The problem is that under deregulation many jet-engine repair stations are doing more business than they ever have. Many smaller air carriers can't afford their own engine repair facilities. It could be argued that an even higher standard of FAA inspection becomes critical.

Engine failures, though not extremely rare, are still considered an unusual and serious malfunction whose cause varies. Today's multi-engine jet airliners are certified able to fly with one failed engine -- even on take off.

Yet, identifying and dealing with the causes of engine failure are important. Much of that task is up to the engine manufacturer, and to airlines that are required to follow the FAA's rigorous maintenance code.

Ultimately, though, it is the FAA that is responsible for analyzing known hazards, identifying them as safety issues, and following through with inspections of jet-engine repair shops in addition to inspecting other critical airline services.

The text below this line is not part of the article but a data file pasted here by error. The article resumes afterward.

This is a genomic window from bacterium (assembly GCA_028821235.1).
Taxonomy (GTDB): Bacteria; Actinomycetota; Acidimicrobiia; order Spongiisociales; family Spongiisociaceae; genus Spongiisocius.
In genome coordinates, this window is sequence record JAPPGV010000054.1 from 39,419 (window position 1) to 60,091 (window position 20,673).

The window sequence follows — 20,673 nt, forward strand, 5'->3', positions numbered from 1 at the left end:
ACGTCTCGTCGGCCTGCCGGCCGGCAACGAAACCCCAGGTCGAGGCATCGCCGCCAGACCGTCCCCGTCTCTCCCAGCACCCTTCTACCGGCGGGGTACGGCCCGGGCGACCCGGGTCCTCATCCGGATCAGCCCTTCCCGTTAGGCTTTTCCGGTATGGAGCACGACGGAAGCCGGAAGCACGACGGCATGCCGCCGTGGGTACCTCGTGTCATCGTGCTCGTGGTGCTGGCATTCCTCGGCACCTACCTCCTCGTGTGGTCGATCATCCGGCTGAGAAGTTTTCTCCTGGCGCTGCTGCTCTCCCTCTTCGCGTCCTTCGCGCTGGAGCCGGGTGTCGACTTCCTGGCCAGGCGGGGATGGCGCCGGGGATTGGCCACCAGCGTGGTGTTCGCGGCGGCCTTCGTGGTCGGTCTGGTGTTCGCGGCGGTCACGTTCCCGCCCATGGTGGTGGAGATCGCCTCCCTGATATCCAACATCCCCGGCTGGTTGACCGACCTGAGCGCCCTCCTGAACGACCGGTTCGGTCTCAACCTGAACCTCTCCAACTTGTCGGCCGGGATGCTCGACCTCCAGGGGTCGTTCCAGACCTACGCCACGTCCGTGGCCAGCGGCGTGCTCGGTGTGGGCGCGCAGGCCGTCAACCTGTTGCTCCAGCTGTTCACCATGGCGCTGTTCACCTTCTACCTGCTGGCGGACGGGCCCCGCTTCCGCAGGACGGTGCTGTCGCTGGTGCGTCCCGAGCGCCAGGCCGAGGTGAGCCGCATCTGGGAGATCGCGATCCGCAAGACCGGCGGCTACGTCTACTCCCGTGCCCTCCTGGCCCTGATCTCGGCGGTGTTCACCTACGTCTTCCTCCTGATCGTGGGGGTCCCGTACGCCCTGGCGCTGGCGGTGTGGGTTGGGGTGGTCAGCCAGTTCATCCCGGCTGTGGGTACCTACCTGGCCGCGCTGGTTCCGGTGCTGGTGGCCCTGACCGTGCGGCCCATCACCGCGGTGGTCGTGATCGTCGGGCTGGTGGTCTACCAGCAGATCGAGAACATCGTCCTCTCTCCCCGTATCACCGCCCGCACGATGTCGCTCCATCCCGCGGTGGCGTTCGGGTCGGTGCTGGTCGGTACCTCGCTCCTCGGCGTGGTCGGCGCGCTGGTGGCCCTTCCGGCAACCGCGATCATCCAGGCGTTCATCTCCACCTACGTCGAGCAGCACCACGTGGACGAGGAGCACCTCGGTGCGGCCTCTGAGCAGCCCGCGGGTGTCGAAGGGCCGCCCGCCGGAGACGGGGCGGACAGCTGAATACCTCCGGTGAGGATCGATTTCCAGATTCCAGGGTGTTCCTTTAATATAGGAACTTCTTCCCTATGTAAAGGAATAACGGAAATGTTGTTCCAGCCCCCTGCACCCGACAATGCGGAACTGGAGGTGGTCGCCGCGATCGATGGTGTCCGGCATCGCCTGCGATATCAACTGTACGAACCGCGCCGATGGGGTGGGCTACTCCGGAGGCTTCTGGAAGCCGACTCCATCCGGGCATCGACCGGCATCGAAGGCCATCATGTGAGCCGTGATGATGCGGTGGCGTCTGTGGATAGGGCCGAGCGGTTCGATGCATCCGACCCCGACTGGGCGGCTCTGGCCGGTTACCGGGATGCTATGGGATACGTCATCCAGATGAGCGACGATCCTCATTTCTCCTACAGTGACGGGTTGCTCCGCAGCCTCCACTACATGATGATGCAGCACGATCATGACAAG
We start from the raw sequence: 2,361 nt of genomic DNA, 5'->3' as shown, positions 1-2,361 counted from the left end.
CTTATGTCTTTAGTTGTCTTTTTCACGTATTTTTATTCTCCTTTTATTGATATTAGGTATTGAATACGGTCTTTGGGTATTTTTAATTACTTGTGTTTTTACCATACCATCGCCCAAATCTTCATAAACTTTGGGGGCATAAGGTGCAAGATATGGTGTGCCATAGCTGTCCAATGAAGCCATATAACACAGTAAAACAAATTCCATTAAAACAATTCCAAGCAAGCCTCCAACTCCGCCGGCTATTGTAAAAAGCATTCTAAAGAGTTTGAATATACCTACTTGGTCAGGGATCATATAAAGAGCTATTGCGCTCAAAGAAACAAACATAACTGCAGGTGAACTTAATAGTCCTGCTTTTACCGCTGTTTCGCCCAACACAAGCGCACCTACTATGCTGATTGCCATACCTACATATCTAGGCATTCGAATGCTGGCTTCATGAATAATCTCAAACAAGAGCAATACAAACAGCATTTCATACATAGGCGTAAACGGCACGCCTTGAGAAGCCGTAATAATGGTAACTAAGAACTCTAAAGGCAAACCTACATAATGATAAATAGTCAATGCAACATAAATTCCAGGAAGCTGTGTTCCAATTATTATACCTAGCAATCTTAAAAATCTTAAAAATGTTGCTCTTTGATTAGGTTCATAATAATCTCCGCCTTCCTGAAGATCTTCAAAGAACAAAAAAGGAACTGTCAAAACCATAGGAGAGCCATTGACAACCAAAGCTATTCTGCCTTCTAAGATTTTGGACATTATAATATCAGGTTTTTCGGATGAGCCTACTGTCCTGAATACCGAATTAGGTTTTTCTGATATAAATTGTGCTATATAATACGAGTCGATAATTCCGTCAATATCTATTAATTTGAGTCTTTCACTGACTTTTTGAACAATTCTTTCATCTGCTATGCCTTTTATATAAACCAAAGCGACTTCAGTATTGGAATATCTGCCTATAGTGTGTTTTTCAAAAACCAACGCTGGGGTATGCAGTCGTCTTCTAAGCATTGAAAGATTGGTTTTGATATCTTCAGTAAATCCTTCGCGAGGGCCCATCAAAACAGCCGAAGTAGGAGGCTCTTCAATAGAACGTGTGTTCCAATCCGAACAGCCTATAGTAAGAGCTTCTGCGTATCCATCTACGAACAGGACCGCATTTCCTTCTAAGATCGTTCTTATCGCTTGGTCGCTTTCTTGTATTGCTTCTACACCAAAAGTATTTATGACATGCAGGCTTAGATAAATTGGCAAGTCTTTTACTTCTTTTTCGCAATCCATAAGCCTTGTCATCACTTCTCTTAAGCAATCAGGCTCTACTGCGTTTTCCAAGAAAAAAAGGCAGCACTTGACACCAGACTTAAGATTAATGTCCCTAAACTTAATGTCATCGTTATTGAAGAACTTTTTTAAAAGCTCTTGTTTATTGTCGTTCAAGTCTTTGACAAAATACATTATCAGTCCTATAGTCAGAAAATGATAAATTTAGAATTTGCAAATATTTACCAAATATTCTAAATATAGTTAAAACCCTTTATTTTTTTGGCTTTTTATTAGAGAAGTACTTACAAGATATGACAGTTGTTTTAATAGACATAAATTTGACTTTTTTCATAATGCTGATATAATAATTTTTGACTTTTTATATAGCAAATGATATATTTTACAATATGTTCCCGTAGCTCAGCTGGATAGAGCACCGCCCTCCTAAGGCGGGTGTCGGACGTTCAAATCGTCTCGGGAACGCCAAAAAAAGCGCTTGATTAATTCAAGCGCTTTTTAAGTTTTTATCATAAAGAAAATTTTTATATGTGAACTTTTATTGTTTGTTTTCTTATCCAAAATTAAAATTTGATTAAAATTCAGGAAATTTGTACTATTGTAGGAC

Testimony in the hearing shows that the regional FAA office in Miami was allowed to set its own inspection agenda. Aerothrust was considered a ``low priority.''

Though inspectors apparently visited AeroThrust several times -- perhaps even frequently over the years -- there are no records to show any inspections over a 2-year period.

There was also a failure to enforce such regulations requiring written training certification.

Anthony J. Broderick, associate administrator for aviation standards in Washington, says the FAA has taken positive action to ensure that jet-engine repair facilities comply with regulations.